It is no accident that Anabaptism and Baptist theology arise alongside the rise of the modern notion of the autonomous individual. In the past the person would be defined far more in terms of their place within the community. The individual was not regarded as the source of their own values and identity. Once the modern notion of the autonomous individual arises, however, the practice of paedobaptism has to be radically reconsidered. Even among those who did not reject the practice altogether, the understanding of the practice went through significant changes.

The point about nature and supernature is quite straightforward. There is a dualism that is found in much Baptist thought and practice in which Christian life and nurture is overlaid upon natural life and nurture.

If man had not sinned in the Garden of Eden, Adam and Eve would not have had to wait for their children to make a voluntary decision in order to enter into the life in fellowship with God in the Garden. God would not relate to their children as autonomous individuals, but as those whose identities were formed in communion. Their children would be raised, not as people whose identity was in question until they made their own decision, but as children of God. God is a friend of the family; nature and grace do not run on separate ‘tracks’. Grace restores and perfects the tracks of nature.

Baptist theology, however, operates in terms of a voluntaristic understanding of religion, which results in an alienation of natural life (much of which is radically unvoluntaristic in character), from the redeemed life of the new creation. The religious identity of the Baptist child is generally in question until they arrive at their own personal decision for Christ (and I speak from plenty of personal experience here).

The Church, as conceived by Baptist theology, is generally understood to be comprised of those who have voluntarily confessed personal faith in Christ. If this is a ‘new humanity’, it must be acknowledged that it looks quite different from the original humanity that God created. A voluntary conception of the Church makes the Church more like a ‘Christian club’ than a genuine new society that takes all of the fabric of humanity into it. How such a community can be a genuine alternative and challenge to the empire is not clear.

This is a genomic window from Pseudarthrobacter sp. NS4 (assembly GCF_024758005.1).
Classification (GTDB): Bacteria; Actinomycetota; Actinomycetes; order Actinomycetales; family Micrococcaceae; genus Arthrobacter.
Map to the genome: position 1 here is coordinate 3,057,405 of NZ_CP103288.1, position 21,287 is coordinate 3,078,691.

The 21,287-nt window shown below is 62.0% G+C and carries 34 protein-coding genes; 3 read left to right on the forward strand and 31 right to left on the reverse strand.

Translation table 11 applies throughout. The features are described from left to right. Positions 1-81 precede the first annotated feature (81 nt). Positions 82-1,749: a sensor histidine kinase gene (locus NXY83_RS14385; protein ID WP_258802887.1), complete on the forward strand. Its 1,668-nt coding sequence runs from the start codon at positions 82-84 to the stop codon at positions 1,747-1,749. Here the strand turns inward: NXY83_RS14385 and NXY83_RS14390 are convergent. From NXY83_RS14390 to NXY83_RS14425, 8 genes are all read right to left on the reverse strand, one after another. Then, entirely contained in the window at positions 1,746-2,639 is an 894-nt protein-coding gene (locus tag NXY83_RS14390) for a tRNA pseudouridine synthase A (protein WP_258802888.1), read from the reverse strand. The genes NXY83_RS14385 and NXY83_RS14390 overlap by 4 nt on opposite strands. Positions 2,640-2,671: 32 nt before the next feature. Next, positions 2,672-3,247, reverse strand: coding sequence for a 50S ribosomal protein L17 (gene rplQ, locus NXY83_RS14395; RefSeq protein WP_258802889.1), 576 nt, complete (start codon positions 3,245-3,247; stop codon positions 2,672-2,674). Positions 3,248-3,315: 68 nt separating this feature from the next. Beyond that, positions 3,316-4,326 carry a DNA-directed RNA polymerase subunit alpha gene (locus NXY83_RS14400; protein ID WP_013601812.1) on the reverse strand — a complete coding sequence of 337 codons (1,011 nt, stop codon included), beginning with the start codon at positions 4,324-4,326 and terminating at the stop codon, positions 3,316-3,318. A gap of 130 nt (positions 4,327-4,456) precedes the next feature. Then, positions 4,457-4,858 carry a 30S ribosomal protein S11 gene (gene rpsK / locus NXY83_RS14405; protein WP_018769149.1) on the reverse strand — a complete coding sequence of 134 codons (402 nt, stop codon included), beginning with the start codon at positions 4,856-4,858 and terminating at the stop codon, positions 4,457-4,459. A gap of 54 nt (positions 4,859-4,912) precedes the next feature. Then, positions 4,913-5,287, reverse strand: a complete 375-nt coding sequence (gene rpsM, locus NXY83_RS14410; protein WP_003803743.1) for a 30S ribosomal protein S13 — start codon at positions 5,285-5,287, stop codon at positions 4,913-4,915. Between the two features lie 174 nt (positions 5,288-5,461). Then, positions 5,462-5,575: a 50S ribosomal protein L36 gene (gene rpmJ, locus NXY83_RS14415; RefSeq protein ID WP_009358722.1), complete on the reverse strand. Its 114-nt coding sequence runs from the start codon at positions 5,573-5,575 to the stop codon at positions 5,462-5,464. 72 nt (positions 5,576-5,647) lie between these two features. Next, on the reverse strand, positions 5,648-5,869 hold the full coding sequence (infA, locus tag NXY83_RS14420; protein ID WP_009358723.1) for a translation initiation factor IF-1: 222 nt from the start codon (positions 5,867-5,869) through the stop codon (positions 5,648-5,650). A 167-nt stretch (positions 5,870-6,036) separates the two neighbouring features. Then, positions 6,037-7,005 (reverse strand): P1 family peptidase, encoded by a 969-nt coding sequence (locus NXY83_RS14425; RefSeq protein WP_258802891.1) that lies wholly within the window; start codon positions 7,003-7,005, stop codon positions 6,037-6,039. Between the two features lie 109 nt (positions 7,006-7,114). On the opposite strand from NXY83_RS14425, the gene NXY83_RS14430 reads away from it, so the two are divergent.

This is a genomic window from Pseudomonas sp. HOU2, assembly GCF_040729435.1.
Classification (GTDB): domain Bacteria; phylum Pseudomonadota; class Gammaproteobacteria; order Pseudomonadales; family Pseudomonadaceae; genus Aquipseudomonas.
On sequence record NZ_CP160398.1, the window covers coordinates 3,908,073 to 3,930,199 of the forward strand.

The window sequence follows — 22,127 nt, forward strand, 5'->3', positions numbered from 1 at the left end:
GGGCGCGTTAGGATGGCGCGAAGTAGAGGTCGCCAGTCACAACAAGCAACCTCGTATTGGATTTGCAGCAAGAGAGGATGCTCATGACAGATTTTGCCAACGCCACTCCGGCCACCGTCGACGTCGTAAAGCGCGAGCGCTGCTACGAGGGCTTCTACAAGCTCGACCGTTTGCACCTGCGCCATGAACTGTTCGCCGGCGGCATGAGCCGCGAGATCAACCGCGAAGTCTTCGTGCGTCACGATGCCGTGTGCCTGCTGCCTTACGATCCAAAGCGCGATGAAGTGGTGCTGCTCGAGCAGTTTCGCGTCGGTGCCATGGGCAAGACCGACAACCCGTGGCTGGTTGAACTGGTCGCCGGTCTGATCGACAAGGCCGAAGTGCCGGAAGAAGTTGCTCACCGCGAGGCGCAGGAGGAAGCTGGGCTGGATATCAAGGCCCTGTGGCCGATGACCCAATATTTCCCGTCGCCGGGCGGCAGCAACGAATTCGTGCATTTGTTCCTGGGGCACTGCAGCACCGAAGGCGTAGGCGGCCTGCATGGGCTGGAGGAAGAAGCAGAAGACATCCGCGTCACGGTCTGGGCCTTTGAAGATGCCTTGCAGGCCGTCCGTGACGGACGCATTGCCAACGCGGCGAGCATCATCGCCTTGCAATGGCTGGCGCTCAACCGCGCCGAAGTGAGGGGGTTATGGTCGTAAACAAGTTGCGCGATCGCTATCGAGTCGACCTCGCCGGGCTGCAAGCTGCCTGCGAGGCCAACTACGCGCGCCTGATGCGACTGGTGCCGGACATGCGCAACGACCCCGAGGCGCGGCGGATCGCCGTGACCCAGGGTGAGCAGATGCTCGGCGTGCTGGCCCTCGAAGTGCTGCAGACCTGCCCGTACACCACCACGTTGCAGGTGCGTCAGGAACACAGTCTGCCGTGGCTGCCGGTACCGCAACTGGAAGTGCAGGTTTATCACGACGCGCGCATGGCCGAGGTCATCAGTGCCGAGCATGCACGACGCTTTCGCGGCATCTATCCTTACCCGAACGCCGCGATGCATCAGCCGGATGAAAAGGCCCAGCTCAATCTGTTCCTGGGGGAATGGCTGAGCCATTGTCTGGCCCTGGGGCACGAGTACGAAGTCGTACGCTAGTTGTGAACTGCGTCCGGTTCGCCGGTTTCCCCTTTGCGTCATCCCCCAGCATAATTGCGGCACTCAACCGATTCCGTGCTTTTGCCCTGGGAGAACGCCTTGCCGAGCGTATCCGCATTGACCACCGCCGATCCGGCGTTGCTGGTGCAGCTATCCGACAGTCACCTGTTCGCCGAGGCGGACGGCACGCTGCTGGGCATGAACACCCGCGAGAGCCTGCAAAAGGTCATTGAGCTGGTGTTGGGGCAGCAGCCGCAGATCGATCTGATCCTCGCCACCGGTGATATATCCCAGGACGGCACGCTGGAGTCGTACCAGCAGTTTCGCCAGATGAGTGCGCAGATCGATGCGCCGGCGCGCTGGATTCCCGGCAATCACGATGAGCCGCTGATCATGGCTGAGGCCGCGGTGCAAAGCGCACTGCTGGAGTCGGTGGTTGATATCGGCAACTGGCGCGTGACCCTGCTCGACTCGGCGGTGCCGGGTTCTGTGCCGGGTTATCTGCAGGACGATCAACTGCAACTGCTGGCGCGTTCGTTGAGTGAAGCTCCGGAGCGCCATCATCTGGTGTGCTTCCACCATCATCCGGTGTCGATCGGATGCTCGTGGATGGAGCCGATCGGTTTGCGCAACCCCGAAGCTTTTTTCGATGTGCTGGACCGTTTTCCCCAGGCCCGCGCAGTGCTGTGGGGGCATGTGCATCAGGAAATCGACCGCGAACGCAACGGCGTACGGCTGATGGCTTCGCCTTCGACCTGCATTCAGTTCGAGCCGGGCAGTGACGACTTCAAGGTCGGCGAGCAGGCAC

Also, if Michael had read my comment more carefully, he would have seen that I nowhere deny that Baptists believe that ‘God is truly forming a new restored humanity in the Church, drawing all of the fabric of human life into His kingdom.’ My point is that this claim is inconsistent with the theological basis on which they reject the practice of paedobaptism.

Alastair: sorry to get you fired. ;-) Actually, I don’t think Michael’s fired you as such - look on it more as what governments call “mid-term blues”. I’m sure he’ll be back voting for you when the only other candidate is Phil Johnson…

PS: do you know anything about this Beasley-Murray chap? The stuff Michael’s quoted from him appears to take a surprisingly “high” view of baptism.

Though, equally, I am sceptical of the extent to which such views have filtered down into church practice and individual experience.

While I was writing my thesis on Yoder and O’Donovan I came across something in Yoder that I found interesting; at the time I just left a note in the margin, but I wonder if it would be profitable to mention now.

Here’s a longish quote from Yoder’s work, The Original Revolution: